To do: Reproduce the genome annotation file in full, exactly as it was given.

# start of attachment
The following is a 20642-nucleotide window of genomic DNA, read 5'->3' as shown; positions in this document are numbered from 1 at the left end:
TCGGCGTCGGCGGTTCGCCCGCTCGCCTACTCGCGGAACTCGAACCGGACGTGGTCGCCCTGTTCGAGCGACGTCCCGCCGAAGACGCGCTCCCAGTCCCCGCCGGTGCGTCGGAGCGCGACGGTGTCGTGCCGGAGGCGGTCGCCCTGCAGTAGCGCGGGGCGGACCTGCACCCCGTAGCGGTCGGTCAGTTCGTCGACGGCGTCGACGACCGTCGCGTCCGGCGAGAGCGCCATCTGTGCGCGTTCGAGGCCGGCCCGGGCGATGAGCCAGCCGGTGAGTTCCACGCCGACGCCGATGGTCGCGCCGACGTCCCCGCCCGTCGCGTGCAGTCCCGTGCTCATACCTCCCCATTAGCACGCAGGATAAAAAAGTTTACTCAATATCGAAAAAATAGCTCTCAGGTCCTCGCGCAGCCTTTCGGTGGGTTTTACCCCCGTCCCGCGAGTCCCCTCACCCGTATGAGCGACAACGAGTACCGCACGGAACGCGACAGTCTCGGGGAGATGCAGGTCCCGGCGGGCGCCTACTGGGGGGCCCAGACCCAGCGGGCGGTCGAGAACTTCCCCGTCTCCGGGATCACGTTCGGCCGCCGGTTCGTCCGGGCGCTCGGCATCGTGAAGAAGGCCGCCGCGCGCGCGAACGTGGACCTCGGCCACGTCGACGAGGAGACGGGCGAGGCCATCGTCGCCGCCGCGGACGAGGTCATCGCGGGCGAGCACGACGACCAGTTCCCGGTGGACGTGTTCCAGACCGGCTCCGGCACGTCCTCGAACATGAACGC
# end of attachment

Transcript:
The following is a 20642-nucleotide window of genomic DNA, read 5'->3' as shown; positions in this document are numbered from 1 at the left end:
TCGGCGTCGGCGGTTCGCCCGCTCGCCTACTCGCGGAACTCGAACCGGACGTGGTCGCCCTGTTCGAGCGACGTCCCGCCGAAGACGCGCTCCCAGTCCCCGCCGGTGCGTCGGAGCGCGACGGTGTCGTGCCGGAGGCGGTCGCCCTGCAGTAGCGCGGGGCGGACCTGCACCCCGTAGCGGTCGGTCAGTTCGTCGACGGCGTCGACGACCGTCGCGTCCGGCGAGAGCGCCATCTGTGCGCGTTCGAGGCCGGCCCGGGCGATGAGCCAGCCGGTGAGTTCCACGCCGACGCCGATGGTCGCGCCGACGTCCCCGCCCGTCGCGTGCAGTCCCGTGCTCATACCTCCCCATTAGCACGCAGGATAAAAAAGTTTACTCAATATCGAAAAAATAGCTCTCAGGTCCTCGCGCAGCCTTTCGGTGGGTTTTACCCCCGTCCCGCGAGTCCCCTCACCCGTATGAGCGACAACGAGTACCGCACGGAACGCGACAGTCTCGGGGAGATGCAGGTCCCGGCGGGCGCCTACTGGGGGGCCCAGACCCAGCGGGCGGTCGAGAACTTCCCCGTCTCCGGGATCACGTTCGGCCGCCGGTTCGTCCGGGCGCTCGGCATCGTGAAGAAGGCCGCCGCGCGCGCGAACGTGGACCTCGGCCACGTCGACGAGGAGACGGGCGAGGCCATCGTCGCCGCCGCGGACGAGGTCATCGCGGGCGAGCACGACGACCAGTTCCCGGTGGACGTGTTCCAGACCGGCTCCGGCACGTCCTCGAACATGAACGC